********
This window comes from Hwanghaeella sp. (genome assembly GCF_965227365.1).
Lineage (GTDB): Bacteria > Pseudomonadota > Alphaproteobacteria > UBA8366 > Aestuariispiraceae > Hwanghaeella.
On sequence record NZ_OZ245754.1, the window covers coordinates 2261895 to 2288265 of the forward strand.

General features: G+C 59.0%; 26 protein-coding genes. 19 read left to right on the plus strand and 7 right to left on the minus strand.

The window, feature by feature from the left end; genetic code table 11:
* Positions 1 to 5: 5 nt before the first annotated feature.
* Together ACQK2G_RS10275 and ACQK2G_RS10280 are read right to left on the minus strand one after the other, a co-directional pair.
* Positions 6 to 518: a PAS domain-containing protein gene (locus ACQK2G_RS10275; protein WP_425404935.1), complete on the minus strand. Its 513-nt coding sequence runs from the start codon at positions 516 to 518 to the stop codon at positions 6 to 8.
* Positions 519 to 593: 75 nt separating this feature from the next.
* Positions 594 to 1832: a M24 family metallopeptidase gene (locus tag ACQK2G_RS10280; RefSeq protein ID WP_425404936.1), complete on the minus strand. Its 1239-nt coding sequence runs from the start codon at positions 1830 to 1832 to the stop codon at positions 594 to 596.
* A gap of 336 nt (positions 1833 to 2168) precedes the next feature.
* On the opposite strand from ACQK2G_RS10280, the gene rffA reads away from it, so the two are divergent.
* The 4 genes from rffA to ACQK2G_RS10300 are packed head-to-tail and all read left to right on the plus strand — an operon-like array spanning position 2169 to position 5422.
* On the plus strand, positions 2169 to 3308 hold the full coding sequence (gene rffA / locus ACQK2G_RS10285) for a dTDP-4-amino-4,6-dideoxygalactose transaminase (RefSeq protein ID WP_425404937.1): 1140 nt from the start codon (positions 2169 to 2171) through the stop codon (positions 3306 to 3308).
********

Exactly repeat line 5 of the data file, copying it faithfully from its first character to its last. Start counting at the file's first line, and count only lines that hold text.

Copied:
The window, feature by feature from the left end; genetic code table 11: